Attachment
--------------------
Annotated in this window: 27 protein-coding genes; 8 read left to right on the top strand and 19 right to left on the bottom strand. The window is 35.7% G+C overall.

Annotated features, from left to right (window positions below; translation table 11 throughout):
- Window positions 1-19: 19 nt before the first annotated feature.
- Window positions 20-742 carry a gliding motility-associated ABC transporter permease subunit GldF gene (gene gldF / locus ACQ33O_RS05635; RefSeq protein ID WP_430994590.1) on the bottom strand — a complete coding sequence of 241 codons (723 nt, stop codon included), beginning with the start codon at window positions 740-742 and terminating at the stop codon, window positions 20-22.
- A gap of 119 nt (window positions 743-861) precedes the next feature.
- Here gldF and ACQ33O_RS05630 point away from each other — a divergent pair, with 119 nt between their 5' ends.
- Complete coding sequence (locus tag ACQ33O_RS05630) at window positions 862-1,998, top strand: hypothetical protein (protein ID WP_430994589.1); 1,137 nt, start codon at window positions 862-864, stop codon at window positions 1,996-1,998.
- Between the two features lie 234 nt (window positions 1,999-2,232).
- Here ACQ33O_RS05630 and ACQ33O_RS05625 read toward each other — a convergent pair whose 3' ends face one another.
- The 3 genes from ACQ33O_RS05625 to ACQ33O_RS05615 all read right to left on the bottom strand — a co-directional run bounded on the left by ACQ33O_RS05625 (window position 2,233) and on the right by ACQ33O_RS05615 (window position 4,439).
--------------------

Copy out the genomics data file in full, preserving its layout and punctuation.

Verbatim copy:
Annotated in this window: 27 protein-coding genes; 8 read left to right on the top strand and 19 right to left on the bottom strand. The window is 35.7% G+C overall.

Annotated features, from left to right (window positions below; translation table 11 throughout):
- Window positions 1-19: 19 nt before the first annotated feature.
- Window positions 20-742 carry a gliding motility-associated ABC transporter permease subunit GldF gene (gene gldF / locus ACQ33O_RS05635; RefSeq protein ID WP_430994590.1) on the bottom strand — a complete coding sequence of 241 codons (723 nt, stop codon included), beginning with the start codon at window positions 740-742 and terminating at the stop codon, window positions 20-22.
- A gap of 119 nt (window positions 743-861) precedes the next feature.
- Here gldF and ACQ33O_RS05630 point away from each other — a divergent pair, with 119 nt between their 5' ends.
- Complete coding sequence (locus tag ACQ33O_RS05630) at window positions 862-1,998, top strand: hypothetical protein (protein ID WP_430994589.1); 1,137 nt, start codon at window positions 862-864, stop codon at window positions 1,996-1,998.
- Between the two features lie 234 nt (window positions 1,999-2,232).
- Here ACQ33O_RS05630 and ACQ33O_RS05625 read toward each other — a convergent pair whose 3' ends face one another.
- The 3 genes from ACQ33O_RS05625 to ACQ33O_RS05615 all read right to left on the bottom strand — a co-directional run bounded on the left by ACQ33O_RS05625 (window position 2,233) and on the right by ACQ33O_RS05615 (window position 4,439).